What does being a woman on an oil rig have in common with being a Muslim in Australia? Watch Yassmin Abdel-Magied give an impassioned speech about what it means to be misunderstood and misrepresented in the press and culture. What is it like when you show up and don't look like anyone else?
So I was quite nervous about this talk. Everything about it: writing it, memorising it, delivering it. And this is from someone who talks, well, for a living now.
When Andrew Hyde from TEDx Boulder asked me to be a part of the program this year, I jumped at the chance. I loved the idea of the Boulder community, and the opportunity to flesh out a new idea. My initial draft for a talk was on a wildly different topic - one that I was looking forward to sharing because I thought it was new and innovative.
Writing the speech felt like pulling teeth. It simply didn't want to happen. Although I was intellectually committed to the concept, my heart wasn't in it.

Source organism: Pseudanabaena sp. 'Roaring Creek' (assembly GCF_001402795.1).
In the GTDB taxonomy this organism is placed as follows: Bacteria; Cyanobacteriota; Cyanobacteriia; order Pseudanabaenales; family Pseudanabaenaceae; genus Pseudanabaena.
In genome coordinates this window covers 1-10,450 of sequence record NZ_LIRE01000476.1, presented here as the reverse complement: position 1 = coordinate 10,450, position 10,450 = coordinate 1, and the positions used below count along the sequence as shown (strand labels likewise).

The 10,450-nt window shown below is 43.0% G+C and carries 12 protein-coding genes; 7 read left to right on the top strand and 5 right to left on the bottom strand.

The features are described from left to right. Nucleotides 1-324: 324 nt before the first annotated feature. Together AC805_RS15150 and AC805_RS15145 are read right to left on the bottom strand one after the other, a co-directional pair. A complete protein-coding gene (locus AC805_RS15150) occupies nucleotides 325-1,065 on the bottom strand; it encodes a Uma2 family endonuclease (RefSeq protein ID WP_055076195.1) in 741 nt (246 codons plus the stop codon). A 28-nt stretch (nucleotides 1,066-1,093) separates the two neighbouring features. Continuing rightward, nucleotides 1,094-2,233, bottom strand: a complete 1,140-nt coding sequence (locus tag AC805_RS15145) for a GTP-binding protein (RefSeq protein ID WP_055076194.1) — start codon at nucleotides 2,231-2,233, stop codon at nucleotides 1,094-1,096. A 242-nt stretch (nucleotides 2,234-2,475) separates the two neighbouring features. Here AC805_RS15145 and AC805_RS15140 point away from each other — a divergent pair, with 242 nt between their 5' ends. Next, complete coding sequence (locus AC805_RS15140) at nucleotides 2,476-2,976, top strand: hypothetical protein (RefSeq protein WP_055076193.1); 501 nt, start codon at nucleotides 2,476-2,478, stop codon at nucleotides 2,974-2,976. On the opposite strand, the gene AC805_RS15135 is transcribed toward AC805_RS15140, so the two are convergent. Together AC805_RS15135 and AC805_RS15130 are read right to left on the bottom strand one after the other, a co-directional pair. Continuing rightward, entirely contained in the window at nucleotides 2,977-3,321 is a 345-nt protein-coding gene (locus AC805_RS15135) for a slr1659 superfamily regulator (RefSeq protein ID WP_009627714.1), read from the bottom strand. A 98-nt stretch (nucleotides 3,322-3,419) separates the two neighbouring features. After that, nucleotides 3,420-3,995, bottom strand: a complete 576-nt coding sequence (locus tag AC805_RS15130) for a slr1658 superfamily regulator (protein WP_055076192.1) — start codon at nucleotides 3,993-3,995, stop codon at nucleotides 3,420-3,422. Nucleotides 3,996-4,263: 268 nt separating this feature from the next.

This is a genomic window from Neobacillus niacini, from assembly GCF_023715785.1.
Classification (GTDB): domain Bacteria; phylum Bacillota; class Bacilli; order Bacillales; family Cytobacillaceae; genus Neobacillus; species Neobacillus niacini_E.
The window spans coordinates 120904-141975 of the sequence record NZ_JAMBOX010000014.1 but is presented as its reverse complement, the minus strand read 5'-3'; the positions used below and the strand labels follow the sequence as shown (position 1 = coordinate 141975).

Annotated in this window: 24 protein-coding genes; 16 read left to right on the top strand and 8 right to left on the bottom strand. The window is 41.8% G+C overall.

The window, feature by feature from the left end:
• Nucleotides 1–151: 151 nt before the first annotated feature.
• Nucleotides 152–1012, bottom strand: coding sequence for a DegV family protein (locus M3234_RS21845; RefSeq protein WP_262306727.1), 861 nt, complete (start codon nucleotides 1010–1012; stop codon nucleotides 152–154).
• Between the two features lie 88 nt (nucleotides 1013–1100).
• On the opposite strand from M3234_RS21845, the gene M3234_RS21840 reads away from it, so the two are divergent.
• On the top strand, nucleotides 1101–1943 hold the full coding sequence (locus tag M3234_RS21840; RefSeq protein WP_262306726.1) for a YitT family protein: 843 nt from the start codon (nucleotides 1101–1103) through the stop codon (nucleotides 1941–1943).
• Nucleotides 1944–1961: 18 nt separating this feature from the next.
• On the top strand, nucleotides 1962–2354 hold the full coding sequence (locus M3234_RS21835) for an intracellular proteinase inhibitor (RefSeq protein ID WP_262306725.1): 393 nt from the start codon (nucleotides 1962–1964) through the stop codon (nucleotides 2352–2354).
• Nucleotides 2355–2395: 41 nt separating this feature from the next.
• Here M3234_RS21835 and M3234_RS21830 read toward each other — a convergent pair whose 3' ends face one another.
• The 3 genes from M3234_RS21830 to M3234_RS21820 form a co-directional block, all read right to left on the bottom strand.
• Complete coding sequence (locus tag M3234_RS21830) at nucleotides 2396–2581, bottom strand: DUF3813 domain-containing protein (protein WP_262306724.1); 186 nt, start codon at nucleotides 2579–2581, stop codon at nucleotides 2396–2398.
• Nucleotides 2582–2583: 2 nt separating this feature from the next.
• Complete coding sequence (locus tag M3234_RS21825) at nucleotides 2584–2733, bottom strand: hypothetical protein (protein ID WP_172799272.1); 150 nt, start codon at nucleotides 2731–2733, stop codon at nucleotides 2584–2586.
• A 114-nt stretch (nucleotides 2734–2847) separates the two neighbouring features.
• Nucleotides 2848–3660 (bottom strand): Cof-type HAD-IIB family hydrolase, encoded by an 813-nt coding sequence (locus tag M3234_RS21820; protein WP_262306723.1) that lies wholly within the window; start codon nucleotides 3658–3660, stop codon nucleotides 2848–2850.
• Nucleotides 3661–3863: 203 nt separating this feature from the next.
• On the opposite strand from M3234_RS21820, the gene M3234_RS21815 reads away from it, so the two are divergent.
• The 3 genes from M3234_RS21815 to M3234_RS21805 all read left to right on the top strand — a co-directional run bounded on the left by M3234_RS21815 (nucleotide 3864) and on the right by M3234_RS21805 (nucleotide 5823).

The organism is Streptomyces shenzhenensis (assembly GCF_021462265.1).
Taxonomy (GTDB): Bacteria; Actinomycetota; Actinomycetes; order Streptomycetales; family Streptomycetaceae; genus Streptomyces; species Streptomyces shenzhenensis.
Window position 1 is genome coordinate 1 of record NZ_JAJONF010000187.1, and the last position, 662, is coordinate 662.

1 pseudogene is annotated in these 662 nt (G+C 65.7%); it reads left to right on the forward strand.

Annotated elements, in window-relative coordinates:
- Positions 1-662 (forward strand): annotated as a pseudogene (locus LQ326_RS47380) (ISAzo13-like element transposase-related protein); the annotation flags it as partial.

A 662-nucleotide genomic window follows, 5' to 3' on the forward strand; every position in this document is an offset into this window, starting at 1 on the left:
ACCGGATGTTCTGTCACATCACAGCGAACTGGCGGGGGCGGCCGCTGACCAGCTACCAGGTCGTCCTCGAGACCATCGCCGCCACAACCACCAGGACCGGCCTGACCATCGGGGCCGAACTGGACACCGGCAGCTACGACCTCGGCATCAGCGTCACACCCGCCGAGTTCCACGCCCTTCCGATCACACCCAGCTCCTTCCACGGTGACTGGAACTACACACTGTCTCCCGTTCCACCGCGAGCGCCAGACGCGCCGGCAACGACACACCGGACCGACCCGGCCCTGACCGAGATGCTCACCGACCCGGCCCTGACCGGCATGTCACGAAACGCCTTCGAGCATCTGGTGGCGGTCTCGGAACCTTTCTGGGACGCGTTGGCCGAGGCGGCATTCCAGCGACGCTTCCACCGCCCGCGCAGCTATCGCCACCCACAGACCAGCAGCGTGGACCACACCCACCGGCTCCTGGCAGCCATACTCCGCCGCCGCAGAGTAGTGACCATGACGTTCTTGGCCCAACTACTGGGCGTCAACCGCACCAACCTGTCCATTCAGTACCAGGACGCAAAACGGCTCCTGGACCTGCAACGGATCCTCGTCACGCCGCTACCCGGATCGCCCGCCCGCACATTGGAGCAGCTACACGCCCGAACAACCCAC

So a few days before the event, I threw in the towel and wrote a new speech. This is it. Some of you may be familiar with some of the stories; I wrote about it in my TeenVogue piece a few weeks ago. This, however, was the first time I spoke publicly about in a formal setting - and to a completely unfamiliar audience.
They were kind, rewarding me with a standing ovation. This certainly helped the nerves. But ultimately, this talk is not about what happened to me in Australia. This is about sharing the lesson that so many of us have learnt the hard way - the need for structural and systemic change.
Alas, a 12 minute talk isn't enough to do the topic justice. But here's to being a part of the conversation.
To those who have been trying to tell me this for some time... sorry it took me so long to get it. I guess I always learn things the hard way! *bemused face*